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FACEBOOK UNDERMINES PRIVACY PROTECTION FOR WHATSAPP USERS: Although End-To-End Encrypted, Facebook Are Sharing WhatsApp Information

FACEBOOK UNDERMINES PRIVACY PROTECTION FOR WHATSAPP USERS

FACEBOOK UNDERMINES PRIVACY PROTECTION FOR WHATSAPP USERS: Although End-To-End Encrypted, Facebook Are Sharing WhatsApp Information

How Facebook undermines privacy protection for WhatsApp users after telling its 2 billion users that the messages are encrypted – but yet has an extensive monitoring operation and regularly shares information with enforcement and prosecutors.

FACEBOOK UNDERMINES PRIVACY PROTECTION FOR WHATSAPP USERSCasting Direct have already reported on this matter and concern, when three people within 12 months have been convicted cos of content shared through WhatsApp which was shared with law enforcement in both the UK and the USA.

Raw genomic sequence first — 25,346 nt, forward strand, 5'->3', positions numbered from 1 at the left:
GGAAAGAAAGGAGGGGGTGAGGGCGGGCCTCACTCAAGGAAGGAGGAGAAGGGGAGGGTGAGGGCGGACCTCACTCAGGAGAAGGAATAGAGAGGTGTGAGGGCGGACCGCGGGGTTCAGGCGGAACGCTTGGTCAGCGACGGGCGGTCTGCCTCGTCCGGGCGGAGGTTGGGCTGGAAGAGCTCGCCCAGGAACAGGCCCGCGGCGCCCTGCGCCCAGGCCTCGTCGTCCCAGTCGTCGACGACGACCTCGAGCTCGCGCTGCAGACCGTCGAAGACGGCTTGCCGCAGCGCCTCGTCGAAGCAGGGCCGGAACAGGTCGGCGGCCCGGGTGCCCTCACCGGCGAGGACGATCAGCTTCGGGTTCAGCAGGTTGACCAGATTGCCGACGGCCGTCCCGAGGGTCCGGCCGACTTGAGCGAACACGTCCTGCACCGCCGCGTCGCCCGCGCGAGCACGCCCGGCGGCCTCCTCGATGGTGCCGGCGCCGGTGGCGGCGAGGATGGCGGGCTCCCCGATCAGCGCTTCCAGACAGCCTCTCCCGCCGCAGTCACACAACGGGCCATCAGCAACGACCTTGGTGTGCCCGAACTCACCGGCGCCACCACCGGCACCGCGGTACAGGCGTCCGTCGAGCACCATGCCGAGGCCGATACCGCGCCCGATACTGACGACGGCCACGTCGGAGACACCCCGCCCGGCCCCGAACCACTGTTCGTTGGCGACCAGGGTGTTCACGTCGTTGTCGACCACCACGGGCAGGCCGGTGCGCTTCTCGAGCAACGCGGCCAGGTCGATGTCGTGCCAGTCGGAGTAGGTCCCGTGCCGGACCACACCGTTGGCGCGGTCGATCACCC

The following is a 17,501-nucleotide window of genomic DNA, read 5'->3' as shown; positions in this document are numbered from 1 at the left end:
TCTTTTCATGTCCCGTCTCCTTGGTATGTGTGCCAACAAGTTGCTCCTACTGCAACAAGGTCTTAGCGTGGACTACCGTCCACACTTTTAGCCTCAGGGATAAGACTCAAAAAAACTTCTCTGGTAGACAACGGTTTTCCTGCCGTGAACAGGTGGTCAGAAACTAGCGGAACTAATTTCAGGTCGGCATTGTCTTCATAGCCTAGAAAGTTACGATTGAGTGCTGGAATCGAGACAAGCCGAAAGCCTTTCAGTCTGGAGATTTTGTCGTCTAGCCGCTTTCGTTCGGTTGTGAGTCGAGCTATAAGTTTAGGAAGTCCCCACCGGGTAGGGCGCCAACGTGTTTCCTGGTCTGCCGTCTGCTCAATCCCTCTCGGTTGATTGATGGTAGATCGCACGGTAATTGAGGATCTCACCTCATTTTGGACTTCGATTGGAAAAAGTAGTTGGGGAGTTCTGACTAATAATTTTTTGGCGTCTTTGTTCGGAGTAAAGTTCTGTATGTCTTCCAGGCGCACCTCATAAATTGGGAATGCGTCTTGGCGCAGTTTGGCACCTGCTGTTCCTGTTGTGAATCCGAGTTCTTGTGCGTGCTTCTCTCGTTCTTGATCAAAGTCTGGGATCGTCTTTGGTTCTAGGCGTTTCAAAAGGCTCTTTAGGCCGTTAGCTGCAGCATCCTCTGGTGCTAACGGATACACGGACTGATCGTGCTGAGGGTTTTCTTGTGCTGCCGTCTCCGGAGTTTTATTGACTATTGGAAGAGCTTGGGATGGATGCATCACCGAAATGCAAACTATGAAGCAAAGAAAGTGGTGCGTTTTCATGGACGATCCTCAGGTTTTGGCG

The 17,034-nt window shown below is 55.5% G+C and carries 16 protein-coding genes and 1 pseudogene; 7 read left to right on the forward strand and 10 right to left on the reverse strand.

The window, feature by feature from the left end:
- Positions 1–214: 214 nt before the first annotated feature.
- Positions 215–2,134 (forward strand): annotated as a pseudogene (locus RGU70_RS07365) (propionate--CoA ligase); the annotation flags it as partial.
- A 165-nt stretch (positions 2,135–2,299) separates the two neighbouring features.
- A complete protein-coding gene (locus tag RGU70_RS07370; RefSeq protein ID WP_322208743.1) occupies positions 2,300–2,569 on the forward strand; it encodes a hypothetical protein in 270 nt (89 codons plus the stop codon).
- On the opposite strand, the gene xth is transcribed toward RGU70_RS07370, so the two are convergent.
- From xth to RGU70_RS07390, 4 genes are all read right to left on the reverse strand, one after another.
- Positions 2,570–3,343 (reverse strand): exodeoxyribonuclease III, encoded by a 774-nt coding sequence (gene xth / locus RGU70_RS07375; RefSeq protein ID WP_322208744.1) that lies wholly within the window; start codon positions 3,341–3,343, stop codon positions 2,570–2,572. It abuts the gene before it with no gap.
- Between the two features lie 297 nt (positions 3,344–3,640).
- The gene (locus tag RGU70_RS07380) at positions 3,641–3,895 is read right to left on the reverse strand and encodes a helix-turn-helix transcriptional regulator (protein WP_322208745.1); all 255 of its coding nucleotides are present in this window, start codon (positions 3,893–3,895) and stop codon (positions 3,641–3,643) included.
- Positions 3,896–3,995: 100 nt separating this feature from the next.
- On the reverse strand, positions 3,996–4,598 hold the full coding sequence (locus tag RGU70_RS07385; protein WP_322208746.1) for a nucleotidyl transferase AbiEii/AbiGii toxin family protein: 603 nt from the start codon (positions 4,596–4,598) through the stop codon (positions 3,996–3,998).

When Mark Zuckerberg unveiled a new ‘privacy-focused vision’ for Facebook in March 2019, he cited the company’s global messaging service, WhatsApp as a model.

Acknowledging that ‘we don’t currently have a strong reputation for building privacy protective services,’ the Facebook CEO wrote that ‘I believe the future of communication will increasingly shift to private, encrypted services where people can be confident what they say to each other stays secure and their messages and content won’t stick around forever.’

‘This is the future I hope we will bring about.’

‘We plan to build this the way we’ve developed WhatsApp.’

FACEBOOK UNDERMINES PRIVACY PROTECTION FOR WHATSAPP USERS: END-TO-END ENCRYPTION

Zuckerberg’s vision centered on WhatsApp’s signature feature, which he said the company was planning to roll out to Instagram and Facebook Messenger.